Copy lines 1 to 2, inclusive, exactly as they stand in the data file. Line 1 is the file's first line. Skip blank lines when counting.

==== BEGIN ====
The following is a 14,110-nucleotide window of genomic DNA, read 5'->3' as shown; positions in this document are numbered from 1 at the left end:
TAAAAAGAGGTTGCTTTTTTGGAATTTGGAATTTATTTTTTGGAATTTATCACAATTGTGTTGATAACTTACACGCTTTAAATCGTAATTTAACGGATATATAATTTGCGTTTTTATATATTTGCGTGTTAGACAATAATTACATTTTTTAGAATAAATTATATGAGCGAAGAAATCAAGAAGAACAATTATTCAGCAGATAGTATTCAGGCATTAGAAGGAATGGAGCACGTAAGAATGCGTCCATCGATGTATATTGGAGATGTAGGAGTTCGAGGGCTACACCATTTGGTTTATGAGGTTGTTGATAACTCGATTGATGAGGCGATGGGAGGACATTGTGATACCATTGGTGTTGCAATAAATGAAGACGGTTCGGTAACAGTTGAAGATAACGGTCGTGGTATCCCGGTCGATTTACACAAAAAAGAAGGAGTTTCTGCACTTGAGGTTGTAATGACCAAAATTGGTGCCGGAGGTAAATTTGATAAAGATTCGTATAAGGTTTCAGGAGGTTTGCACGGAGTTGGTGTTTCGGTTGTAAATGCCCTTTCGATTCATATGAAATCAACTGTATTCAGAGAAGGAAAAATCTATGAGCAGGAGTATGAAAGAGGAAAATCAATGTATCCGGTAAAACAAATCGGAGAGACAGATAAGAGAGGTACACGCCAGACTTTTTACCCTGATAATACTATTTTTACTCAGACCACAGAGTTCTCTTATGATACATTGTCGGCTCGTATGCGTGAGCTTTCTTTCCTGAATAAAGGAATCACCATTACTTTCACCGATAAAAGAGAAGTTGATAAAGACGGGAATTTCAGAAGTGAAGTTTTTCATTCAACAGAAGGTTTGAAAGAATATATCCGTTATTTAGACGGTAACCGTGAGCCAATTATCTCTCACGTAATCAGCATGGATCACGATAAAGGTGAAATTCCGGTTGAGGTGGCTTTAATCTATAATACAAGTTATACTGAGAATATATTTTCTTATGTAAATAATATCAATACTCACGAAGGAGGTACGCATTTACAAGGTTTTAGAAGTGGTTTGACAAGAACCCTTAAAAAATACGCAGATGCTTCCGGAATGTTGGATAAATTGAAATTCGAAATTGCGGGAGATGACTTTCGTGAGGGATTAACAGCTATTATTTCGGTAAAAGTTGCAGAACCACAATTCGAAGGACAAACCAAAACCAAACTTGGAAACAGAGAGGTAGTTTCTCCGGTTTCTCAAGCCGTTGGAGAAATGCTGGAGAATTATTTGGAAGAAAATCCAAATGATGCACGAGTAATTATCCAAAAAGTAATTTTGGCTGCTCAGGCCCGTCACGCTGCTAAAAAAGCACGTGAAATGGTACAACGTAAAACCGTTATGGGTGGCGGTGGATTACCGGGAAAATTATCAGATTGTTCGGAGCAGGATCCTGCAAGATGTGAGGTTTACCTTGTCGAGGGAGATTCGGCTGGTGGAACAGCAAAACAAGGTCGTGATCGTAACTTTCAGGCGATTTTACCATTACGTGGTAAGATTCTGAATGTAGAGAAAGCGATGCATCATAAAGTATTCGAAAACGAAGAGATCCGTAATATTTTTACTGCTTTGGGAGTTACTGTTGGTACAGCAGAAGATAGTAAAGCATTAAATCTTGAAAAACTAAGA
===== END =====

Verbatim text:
The following is a 14,110-nucleotide window of genomic DNA, read 5'->3' as shown; positions in this document are numbered from 1 at the left end:
TAAAAAGAGGTTGCTTTTTTGGAATTTGGAATTTATTTTTTGGAATTTATCACAATTGTGTTGATAACTTACACGCTTTAAATCGTAATTTAACGGATATATAATTTGCGTTTTTATATATTTGCGTGTTAGACAATAATTACATTTTTTAGAATAAATTATATGAGCGAAGAAATCAAGAAGAACAATTATTCAGCAGATAGTATTCAGGCATTAGAAGGAATGGAGCACGTAAGAATGCGTCCATCGATGTATATTGGAGATGTAGGAGTTCGAGGGCTACACCATTTGGTTTATGAGGTTGTTGATAACTCGATTGATGAGGCGATGGGAGGACATTGTGATACCATTGGTGTTGCAATAAATGAAGACGGTTCGGTAACAGTTGAAGATAACGGTCGTGGTATCCCGGTCGATTTACACAAAAAAGAAGGAGTTTCTGCACTTGAGGTTGTAATGACCAAAATTGGTGCCGGAGGTAAATTTGATAAAGATTCGTATAAGGTTTCAGGAGGTTTGCACGGAGTTGGTGTTTCGGTTGTAAATGCCCTTTCGATTCATATGAAATCAACTGTATTCAGAGAAGGAAAAATCTATGAGCAGGAGTATGAAAGAGGAAAATCAATGTATCCGGTAAAACAAATCGGAGAGACAGATAAGAGAGGTACACGCCAGACTTTTTACCCTGATAATACTATTTTTACTCAGACCACAGAGTTCTCTTATGATACATTGTCGGCTCGTATGCGTGAGCTTTCTTTCCTGAATAAAGGAATCACCATTACTTTCACCGATAAAAGAGAAGTTGATAAAGACGGGAATTTCAGAAGTGAAGTTTTTCATTCAACAGAAGGTTTGAAAGAATATATCCGTTATTTAGACGGTAACCGTGAGCCAATTATCTCTCACGTAATCAGCATGGATCACGATAAAGGTGAAATTCCGGTTGAGGTGGCTTTAATCTATAATACAAGTTATACTGAGAATATATTTTCTTATGTAAATAATATCAATACTCACGAAGGAGGTACGCATTTACAAGGTTTTAGAAGTGGTTTGACAAGAACCCTTAAAAAATACGCAGATGCTTCCGGAATGTTGGATAAATTGAAATTCGAAATTGCGGGAGATGACTTTCGTGAGGGATTAACAGCTATTATTTCGGTAAAAGTTGCAGAACCACAATTCGAAGGACAAACCAAAACCAAACTTGGAAACAGAGAGGTAGTTTCTCCGGTTTCTCAAGCCGTTGGAGAAATGCTGGAGAATTATTTGGAAGAAAATCCAAATGATGCACGAGTAATTATCCAAAAAGTAATTTTGGCTGCTCAGGCCCGTCACGCTGCTAAAAAAGCACGTGAAATGGTACAACGTAAAACCGTTATGGGTGGCGGTGGATTACCGGGAAAATTATCAGATTGTTCGGAGCAGGATCCTGCAAGATGTGAGGTTTACCTTGTCGAGGGAGATTCGGCTGGTGGAACAGCAAAACAAGGTCGTGATCGTAACTTTCAGGCGATTTTACCATTACGTGGTAAGATTCTGAATGTAGAGAAAGCGATGCATCATAAAGTATTCGAAAACGAAGAGATCCGTAATATTTTTACTGCTTTGGGAGTTACTGTTGGTACAGCAGAAGATAGTAAAGCATTAAATCTTGAAAAACTAAGA